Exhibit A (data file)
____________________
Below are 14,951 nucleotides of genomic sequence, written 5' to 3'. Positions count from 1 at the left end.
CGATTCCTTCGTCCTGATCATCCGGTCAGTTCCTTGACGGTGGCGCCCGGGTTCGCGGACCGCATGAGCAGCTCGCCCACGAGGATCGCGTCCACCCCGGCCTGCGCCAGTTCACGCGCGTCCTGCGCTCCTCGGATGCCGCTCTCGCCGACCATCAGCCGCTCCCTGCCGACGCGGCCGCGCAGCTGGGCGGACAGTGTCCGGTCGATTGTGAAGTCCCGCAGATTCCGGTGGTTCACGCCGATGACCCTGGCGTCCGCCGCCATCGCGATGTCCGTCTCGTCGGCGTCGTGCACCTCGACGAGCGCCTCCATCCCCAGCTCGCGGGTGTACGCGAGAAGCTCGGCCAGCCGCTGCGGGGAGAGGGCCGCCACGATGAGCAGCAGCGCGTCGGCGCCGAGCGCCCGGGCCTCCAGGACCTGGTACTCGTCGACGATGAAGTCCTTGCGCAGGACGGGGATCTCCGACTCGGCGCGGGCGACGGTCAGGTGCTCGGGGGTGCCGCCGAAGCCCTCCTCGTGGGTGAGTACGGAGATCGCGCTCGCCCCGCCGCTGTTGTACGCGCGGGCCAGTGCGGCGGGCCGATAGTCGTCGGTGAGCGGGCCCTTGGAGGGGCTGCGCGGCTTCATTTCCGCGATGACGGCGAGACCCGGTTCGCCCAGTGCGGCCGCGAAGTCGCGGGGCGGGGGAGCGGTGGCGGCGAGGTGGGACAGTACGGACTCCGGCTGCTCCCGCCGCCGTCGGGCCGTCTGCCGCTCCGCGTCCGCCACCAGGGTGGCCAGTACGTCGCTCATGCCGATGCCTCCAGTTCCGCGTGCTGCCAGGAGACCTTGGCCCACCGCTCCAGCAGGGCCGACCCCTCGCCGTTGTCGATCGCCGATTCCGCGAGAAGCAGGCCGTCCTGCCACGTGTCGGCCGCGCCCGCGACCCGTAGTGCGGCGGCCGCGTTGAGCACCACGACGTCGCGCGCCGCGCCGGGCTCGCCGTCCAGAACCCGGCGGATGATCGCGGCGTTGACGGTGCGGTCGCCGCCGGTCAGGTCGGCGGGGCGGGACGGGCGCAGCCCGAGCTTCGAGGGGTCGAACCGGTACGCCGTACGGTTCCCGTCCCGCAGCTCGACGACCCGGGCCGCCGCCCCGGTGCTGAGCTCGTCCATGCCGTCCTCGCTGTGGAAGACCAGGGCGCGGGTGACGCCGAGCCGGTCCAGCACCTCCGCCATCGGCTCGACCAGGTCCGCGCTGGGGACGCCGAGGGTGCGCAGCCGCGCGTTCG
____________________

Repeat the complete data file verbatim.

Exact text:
Below are 14,951 nucleotides of genomic sequence, written 5' to 3'. Positions count from 1 at the left end.
CGATTCCTTCGTCCTGATCATCCGGTCAGTTCCTTGACGGTGGCGCCCGGGTTCGCGGACCGCATGAGCAGCTCGCCCACGAGGATCGCGTCCACCCCGGCCTGCGCCAGTTCACGCGCGTCCTGCGCTCCTCGGATGCCGCTCTCGCCGACCATCAGCCGCTCCCTGCCGACGCGGCCGCGCAGCTGGGCGGACAGTGTCCGGTCGATTGTGAAGTCCCGCAGATTCCGGTGGTTCACGCCGATGACCCTGGCGTCCGCCGCCATCGCGATGTCCGTCTCGTCGGCGTCGTGCACCTCGACGAGCGCCTCCATCCCCAGCTCGCGGGTGTACGCGAGAAGCTCGGCCAGCCGCTGCGGGGAGAGGGCCGCCACGATGAGCAGCAGCGCGTCGGCGCCGAGCGCCCGGGCCTCCAGGACCTGGTACTCGTCGACGATGAAGTCCTTGCGCAGGACGGGGATCTCCGACTCGGCGCGGGCGACGGTCAGGTGCTCGGGGGTGCCGCCGAAGCCCTCCTCGTGGGTGAGTACGGAGATCGCGCTCGCCCCGCCGCTGTTGTACGCGCGGGCCAGTGCGGCGGGCCGATAGTCGTCGGTGAGCGGGCCCTTGGAGGGGCTGCGCGGCTTCATTTCCGCGATGACGGCGAGACCCGGTTCGCCCAGTGCGGCCGCGAAGTCGCGGGGCGGGGGAGCGGTGGCGGCGAGGTGGGACAGTACGGACTCCGGCTGCTCCCGCCGCCGTCGGGCCGTCTGCCGCTCCGCGTCCGCCACCAGGGTGGCCAGTACGTCGCTCATGCCGATGCCTCCAGTTCCGCGTGCTGCCAGGAGACCTTGGCCCACCGCTCCAGCAGGGCCGACCCCTCGCCGTTGTCGATCGCCGATTCCGCGAGAAGCAGGCCGTCCTGCCACGTGTCGGCCGCGCCCGCGACCCGTAGTGCGGCGGCCGCGTTGAGCACCACGACGTCGCGCGCCGCGCCGGGCTCGCCGTCCAGAACCCGGCGGATGATCGCGGCGTTGACGGTGCGGTCGCCGCCGGTCAGGTCGGCGGGGCGGGACGGGCGCAGCCCGAGCTTCGAGGGGTCGAACCGGTACGCCGTACGGTTCCCGTCCCGCAGCTCGACGACCCGGGCCGCCGCCCCGGTGCTGAGCTCGTCCATGCCGTCCTCGCTGTGGAAGACCAGGGCGCGGGTGACGCCGAGCCGGTCCAGCACCTCCGCCATCGGCTCGACCAGGTCCGCGCTGGGGACGCCGAGGGTGCGCAGCCGCGCGTTCG